I INHERITED an appalling mess of shoddily built homes, pyrite problems and dangerous breaches of fire regulations. The interests of speculators and developers were allowed to take precedence over the interests of families and individuals who purchased homes in good faith during the building boom years.
For most the purchase of a new home is the most significant investment they will make during their lifetime.
While regulations were in place, the problem is they were widely ignored. I am acutely aware of the difficult and distressing situation faced by many homeowners who, through no fault of their own, are now living with the consequences of the poor practices that prevailed.
Last month I signed into law Building Control Regulations to tackle this terrible legacy and to provide the consumer with better protection.
The new regulations are to ensure that the mistakes of the past are never allowed to happen again and that there is legal compliance with the minimum requirements, which must be achieved in bringing a building to completion.
The new regulations, which will come into force from March 1 next year, aim to protect consumers and restore confidence in the construction industry. In summary, they require:
• Submission of compliance drawings to local authorities.
• Development of an inspection plan by an assigned certifier, who can be a registered architect, engineer or building surveyor.
• Signing of mandatory certificates of compliance by the designer prior to construction and by the assigned certifier and the builder when a building is complete.
The assigned certifier will be contracted by the owner or developer and will inspect building works at key stages during construction.
While this is likely to add a relatively small amount to the overall cost of a project, the consumer will ultimately benefit as at every stage they will have a rolling set of guarantees from those who can be held responsible for any issues that might subsequently arise. The assigned certifier will be the single point of contact to co-ordinate the compliance documentation and, along with the builder, he or she will certify that a building complies with the requirements of the law.
This will undoubtedly lead to a better culture of compliance, more protection for people buying new homes and a better standard of service and workmanship for consumers.
The new regulations will also facilitate and support local authorities in enhancing their oversight role. At present, local authorities must meet an annual inspection target of 12-15pc of all building activity within their area.
Under the new arrangements, each local authority will be required to take a more practical risk-based approach to inspection.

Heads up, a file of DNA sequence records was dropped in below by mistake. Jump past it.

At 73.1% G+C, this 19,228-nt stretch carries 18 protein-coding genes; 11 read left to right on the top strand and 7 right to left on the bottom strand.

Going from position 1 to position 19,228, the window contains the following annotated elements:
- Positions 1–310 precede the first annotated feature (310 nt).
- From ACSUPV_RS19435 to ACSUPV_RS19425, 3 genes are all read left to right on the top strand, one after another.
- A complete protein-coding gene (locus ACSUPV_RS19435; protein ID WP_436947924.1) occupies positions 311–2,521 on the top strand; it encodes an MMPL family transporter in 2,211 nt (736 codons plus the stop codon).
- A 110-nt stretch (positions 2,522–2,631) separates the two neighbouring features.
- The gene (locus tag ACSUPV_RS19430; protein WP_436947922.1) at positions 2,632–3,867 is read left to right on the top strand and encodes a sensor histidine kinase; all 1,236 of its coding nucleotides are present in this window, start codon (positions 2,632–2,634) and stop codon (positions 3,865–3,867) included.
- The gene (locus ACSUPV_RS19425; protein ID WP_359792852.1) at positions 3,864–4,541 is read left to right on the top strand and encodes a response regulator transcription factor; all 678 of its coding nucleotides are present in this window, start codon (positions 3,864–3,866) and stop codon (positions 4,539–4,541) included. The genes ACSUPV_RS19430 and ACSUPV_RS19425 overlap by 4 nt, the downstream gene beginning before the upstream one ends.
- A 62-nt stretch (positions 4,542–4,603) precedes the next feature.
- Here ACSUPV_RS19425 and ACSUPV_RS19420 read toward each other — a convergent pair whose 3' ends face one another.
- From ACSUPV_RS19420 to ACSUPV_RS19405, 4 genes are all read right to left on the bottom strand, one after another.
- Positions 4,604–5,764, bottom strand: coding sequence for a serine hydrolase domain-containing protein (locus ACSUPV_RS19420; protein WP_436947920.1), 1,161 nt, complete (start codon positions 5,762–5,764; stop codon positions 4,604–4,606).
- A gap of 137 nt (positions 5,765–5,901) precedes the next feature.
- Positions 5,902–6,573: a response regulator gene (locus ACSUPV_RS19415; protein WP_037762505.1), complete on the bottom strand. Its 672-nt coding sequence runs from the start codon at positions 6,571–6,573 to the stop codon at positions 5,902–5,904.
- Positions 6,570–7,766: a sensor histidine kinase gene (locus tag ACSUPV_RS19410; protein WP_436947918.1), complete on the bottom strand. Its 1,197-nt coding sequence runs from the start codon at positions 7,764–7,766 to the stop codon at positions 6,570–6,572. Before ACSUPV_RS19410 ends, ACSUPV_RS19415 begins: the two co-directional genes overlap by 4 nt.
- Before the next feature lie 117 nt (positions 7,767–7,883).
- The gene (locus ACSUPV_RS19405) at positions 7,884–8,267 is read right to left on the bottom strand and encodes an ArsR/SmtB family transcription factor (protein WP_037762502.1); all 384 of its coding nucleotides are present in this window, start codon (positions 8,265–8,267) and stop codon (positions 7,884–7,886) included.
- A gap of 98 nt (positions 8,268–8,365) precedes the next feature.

Given the serious failures we have seen in relation to apartment blocks in particular, I would expect that local authorities will use their powers to prioritise compliance checking in relation to this category of buildings in future.
The local authority will retain all drawings and particulars relevant to building works and include the final Certificate of Completion on its statutory register.
This documentation will be available to any person who subsequently acquires an interest in the building concerned.
The new approach establishes a clear chain of responsibility for building works prior to commencement through to completion, in a system where lack of such a chain led to the disastrous failures that have had such a dire impact on homeowners and families.
Under these regulations, homeowners who encounter a problem with a building will be in a radically better place. They'll be able to immediately access information which can lead them towards a solution to the problem.
This is the first time we have had such protection in this area.
I accept these new regulations are by no means the complete solution. I am aware that other related issues also need to be addressed. In this regard, I am keen that the issue of insurance cover for construction projects is addressed before the new regulations come into effect next year.
I am therefore undertaking a review of construction-related insurance cover in conjunction with my ministerial colleague Richard Bruton.
I have also asked the Construction Industry Federation to bring forward proposals on a scheme of registration for builders and contractors with the intention of transitioning this to a statutory scheme over time.
Furthermore, in response to concerns about the registration of architects – in particular the limited number of applications to date from those that are practically trained – I have commissioned an independent review to report on how the process can be improved.
The new regulations will for the first time give homeowners real protection, traceability and accountability at all stages of the building process. I firmly believe they will provide for an integrated system of design, inspection and construction that will help deliver to consumers the high-quality homes and buildings they expect and deserve.
Phil Hogan TD is Minister for the Environment, Community and Local Government